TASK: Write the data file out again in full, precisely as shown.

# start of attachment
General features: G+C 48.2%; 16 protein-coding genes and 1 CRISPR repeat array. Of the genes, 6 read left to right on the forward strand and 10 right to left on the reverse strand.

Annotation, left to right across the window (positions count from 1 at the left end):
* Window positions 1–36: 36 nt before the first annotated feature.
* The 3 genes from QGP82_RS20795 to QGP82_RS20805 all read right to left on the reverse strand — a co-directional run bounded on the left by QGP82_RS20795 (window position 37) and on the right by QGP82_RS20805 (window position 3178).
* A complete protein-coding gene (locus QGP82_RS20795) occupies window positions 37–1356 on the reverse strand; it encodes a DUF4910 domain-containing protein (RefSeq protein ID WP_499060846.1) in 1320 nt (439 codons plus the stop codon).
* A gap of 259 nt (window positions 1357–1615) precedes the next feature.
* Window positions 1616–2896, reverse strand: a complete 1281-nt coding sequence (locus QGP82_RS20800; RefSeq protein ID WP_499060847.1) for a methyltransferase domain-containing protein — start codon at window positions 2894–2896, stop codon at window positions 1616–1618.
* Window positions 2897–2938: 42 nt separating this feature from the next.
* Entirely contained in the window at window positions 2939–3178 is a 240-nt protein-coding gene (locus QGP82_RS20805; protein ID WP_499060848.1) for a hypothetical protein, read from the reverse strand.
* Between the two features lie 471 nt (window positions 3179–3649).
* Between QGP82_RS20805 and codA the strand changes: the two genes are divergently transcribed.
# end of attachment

General features: G+C 48.2%; 16 protein-coding genes and 1 CRISPR repeat array. Of the genes, 6 read left to right on the forward strand and 10 right to left on the reverse strand.

Annotation, left to right across the window (positions count from 1 at the left end):
* Window positions 1–36: 36 nt before the first annotated feature.
* The 3 genes from QGP82_RS20795 to QGP82_RS20805 all read right to left on the reverse strand — a co-directional run bounded on the left by QGP82_RS20795 (window position 37) and on the right by QGP82_RS20805 (window position 3178).
* A complete protein-coding gene (locus QGP82_RS20795) occupies window positions 37–1356 on the reverse strand; it encodes a DUF4910 domain-containing protein (RefSeq protein ID WP_499060846.1) in 1320 nt (439 codons plus the stop codon).
* A gap of 259 nt (window positions 1357–1615) precedes the next feature.
* Window positions 1616–2896, reverse strand: a complete 1281-nt coding sequence (locus QGP82_RS20800; RefSeq protein ID WP_499060847.1) for a methyltransferase domain-containing protein — start codon at window positions 2894–2896, stop codon at window positions 1616–1618.
* Window positions 2897–2938: 42 nt separating this feature from the next.
* Entirely contained in the window at window positions 2939–3178 is a 240-nt protein-coding gene (locus QGP82_RS20805; protein ID WP_499060848.1) for a hypothetical protein, read from the reverse strand.
* Between the two features lie 471 nt (window positions 3179–3649).
* Between QGP82_RS20805 and codA the strand changes: the two genes are divergently transcribed.